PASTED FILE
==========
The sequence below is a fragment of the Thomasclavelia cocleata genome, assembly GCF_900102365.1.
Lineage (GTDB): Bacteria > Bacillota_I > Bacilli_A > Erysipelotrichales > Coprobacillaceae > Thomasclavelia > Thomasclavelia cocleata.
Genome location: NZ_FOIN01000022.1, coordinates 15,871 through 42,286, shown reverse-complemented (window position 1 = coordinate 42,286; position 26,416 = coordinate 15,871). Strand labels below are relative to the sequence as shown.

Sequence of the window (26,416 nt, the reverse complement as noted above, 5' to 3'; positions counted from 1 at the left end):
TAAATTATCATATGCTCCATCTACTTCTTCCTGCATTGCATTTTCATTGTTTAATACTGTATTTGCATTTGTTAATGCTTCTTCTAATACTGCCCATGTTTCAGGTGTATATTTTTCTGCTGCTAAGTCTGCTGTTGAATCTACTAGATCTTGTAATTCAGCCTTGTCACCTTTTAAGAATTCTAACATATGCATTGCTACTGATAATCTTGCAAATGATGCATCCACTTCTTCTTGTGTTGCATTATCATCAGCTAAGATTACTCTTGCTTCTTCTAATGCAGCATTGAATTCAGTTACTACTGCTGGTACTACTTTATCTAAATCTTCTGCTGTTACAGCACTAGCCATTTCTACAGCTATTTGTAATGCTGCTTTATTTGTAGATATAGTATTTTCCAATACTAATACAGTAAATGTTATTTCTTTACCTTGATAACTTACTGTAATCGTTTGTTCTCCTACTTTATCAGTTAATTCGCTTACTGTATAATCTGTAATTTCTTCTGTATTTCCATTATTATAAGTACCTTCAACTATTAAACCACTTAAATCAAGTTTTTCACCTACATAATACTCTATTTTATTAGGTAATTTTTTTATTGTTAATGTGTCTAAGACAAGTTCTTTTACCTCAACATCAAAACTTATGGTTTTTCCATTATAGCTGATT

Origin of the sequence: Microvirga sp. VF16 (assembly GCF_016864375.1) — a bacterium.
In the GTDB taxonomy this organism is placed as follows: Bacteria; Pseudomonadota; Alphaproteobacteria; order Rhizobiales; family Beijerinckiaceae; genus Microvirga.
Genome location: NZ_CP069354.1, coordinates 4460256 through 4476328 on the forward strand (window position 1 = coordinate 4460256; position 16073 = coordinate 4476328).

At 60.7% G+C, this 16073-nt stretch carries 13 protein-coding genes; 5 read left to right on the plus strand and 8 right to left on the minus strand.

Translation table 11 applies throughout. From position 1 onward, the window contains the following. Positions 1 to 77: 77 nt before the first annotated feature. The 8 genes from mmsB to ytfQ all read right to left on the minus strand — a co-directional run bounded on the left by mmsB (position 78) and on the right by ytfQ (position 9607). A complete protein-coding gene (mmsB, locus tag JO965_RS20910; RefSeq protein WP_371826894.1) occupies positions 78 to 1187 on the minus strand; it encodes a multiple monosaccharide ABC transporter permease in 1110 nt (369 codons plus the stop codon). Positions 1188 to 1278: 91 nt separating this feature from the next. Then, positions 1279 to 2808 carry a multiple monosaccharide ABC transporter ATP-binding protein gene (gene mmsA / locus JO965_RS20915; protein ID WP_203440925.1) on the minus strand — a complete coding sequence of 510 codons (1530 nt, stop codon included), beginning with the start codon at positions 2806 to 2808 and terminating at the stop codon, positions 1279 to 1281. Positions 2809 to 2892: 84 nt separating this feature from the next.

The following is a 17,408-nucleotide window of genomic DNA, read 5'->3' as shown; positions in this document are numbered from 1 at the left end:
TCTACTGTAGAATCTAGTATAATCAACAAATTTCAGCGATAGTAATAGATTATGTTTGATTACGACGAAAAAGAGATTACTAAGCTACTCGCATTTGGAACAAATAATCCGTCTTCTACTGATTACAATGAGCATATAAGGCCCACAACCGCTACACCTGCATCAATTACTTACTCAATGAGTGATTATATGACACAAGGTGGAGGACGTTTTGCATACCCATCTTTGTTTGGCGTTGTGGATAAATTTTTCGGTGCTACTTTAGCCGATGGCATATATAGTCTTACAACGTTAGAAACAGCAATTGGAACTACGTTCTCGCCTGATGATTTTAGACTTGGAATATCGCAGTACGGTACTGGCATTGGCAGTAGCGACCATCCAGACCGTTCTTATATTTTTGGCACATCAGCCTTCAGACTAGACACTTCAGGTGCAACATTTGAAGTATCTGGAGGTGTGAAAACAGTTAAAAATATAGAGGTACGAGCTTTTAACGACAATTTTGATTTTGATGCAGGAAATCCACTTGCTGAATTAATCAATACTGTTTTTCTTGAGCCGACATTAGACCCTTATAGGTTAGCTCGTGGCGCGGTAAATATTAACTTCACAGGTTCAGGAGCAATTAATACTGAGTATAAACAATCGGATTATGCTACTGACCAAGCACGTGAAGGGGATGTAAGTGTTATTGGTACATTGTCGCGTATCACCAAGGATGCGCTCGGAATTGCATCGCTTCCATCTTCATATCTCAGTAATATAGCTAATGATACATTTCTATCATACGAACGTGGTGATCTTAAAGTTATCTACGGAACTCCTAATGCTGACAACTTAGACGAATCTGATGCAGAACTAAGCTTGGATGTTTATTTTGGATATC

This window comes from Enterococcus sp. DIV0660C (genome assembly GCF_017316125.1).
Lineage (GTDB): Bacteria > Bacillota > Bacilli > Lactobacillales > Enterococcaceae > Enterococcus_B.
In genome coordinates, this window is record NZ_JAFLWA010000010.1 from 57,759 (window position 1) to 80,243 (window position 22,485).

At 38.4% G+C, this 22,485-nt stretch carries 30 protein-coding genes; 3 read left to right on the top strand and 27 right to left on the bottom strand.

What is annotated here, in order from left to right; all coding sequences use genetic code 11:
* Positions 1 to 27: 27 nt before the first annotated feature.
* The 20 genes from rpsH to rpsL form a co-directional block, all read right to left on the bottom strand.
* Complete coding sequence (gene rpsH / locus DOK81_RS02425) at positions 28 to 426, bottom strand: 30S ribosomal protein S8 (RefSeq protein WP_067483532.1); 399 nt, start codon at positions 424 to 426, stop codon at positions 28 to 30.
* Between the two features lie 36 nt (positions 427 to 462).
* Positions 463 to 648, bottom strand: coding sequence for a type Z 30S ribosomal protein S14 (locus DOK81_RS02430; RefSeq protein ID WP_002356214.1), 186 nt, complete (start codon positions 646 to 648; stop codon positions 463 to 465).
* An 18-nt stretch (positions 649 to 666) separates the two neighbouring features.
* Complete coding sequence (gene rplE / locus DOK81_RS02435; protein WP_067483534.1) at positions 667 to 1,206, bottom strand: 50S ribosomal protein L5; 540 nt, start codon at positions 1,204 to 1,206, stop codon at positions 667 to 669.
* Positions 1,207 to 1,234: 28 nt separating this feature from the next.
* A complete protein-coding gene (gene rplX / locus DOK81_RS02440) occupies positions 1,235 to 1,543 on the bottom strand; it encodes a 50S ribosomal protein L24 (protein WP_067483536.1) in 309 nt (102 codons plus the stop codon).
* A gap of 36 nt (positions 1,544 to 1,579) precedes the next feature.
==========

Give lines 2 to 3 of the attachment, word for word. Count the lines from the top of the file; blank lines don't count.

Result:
Lineage (GTDB): Bacteria > Bacillota_I > Bacilli_A > Erysipelotrichales > Coprobacillaceae > Thomasclavelia > Thomasclavelia cocleata.
Genome location: NZ_FOIN01000022.1, coordinates 15,871 through 42,286, shown reverse-complemented (window position 1 = coordinate 42,286; position 26,416 = coordinate 15,871). Strand labels below are relative to the sequence as shown.